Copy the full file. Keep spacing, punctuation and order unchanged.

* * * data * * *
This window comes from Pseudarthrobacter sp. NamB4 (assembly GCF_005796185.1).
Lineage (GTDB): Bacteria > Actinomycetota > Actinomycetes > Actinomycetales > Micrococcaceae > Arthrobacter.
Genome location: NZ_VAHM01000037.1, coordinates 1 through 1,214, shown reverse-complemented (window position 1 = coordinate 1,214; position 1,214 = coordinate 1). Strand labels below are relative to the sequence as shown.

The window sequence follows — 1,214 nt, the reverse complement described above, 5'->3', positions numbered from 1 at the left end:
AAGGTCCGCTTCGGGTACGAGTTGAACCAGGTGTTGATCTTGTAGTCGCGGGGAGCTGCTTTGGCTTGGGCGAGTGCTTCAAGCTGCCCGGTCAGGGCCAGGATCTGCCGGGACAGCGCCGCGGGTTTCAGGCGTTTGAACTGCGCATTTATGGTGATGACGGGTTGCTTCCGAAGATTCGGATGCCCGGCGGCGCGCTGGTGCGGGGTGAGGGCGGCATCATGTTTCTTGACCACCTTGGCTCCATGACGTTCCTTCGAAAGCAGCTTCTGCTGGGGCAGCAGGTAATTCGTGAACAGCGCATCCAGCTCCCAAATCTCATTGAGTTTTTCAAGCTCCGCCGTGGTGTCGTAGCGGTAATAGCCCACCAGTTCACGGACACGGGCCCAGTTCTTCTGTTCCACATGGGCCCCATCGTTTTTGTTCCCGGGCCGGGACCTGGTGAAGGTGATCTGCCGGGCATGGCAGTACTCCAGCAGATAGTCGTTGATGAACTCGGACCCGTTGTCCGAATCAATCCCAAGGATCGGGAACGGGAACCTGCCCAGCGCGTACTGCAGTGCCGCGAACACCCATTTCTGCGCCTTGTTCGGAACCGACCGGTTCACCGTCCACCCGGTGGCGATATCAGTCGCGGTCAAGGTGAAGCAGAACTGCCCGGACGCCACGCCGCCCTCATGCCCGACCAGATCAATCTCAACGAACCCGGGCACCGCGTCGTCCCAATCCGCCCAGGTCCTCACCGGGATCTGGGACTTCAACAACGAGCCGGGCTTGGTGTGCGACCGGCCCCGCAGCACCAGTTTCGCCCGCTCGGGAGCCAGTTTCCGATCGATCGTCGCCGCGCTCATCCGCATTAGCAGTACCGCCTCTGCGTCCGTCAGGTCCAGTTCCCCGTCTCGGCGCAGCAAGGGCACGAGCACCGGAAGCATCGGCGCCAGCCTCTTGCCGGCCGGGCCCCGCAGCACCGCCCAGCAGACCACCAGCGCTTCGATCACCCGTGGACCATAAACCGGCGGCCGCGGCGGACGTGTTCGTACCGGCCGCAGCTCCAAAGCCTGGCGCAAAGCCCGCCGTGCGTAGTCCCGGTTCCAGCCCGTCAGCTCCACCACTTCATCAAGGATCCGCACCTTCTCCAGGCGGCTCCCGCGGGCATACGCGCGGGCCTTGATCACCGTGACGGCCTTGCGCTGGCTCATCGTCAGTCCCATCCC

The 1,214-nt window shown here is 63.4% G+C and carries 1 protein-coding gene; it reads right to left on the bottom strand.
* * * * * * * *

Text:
This window comes from Pseudarthrobacter sp. NamB4 (assembly GCF_005796185.1).
Lineage (GTDB): Bacteria > Actinomycetota > Actinomycetes > Actinomycetales > Micrococcaceae > Arthrobacter.
Genome location: NZ_VAHM01000037.1, coordinates 1 through 1,214, shown reverse-complemented (window position 1 = coordinate 1,214; position 1,214 = coordinate 1). Strand labels below are relative to the sequence as shown.

The window sequence follows — 1,214 nt, the reverse complement described above, 5'->3', positions numbered from 1 at the left end:
AAGGTCCGCTTCGGGTACGAGTTGAACCAGGTGTTGATCTTGTAGTCGCGGGGAGCTGCTTTGGCTTGGGCGAGTGCTTCAAGCTGCCCGGTCAGGGCCAGGATCTGCCGGGACAGCGCCGCGGGTTTCAGGCGTTTGAACTGCGCATTTATGGTGATGACGGGTTGCTTCCGAAGATTCGGATGCCCGGCGGCGCGCTGGTGCGGGGTGAGGGCGGCATCATGTTTCTTGACCACCTTGGCTCCATGACGTTCCTTCGAAAGCAGCTTCTGCTGGGGCAGCAGGTAATTCGTGAACAGCGCATCCAGCTCCCAAATCTCATTGAGTTTTTCAAGCTCCGCCGTGGTGTCGTAGCGGTAATAGCCCACCAGTTCACGGACACGGGCCCAGTTCTTCTGTTCCACATGGGCCCCATCGTTTTTGTTCCCGGGCCGGGACCTGGTGAAGGTGATCTGCCGGGCATGGCAGTACTCCAGCAGATAGTCGTTGATGAACTCGGACCCGTTGTCCGAATCAATCCCAAGGATCGGGAACGGGAACCTGCCCAGCGCGTACTGCAGTGCCGCGAACACCCATTTCTGCGCCTTGTTCGGAACCGACCGGTTCACCGTCCACCCGGTGGCGATATCAGTCGCGGTCAAGGTGAAGCAGAACTGCCCGGACGCCACGCCGCCCTCATGCCCGACCAGATCAATCTCAACGAACCCGGGCACCGCGTCGTCCCAATCCGCCCAGGTCCTCACCGGGATCTGGGACTTCAACAACGAGCCGGGCTTGGTGTGCGACCGGCCCCGCAGCACCAGTTTCGCCCGCTCGGGAGCCAGTTTCCGATCGATCGTCGCCGCGCTCATCCGCATTAGCAGTACCGCCTCTGCGTCCGTCAGGTCCAGTTCCCCGTCTCGGCGCAGCAAGGGCACGAGCACCGGAAGCATCGGCGCCAGCCTCTTGCCGGCCGGGCCCCGCAGCACCGCCCAGCAGACCACCAGCGCTTCGATCACCCGTGGACCATAAACCGGCGGCCGCGGCGGACGTGTTCGTACCGGCCGCAGCTCCAAAGCCTGGCGCAAAGCCCGCCGTGCGTAGTCCCGGTTCCAGCCCGTCAGCTCCACCACTTCATCAAGGATCCGCACCTTCTCCAGGCGGCTCCCGCGGGCATACGCGCGGGCCTTGATCACCGTGACGGCCTTGCGCTGGCTCATCGTCAGTCCCATCCC

The 1,214-nt window shown here is 63.4% G+C and carries 1 protein-coding gene; it reads right to left on the bottom strand.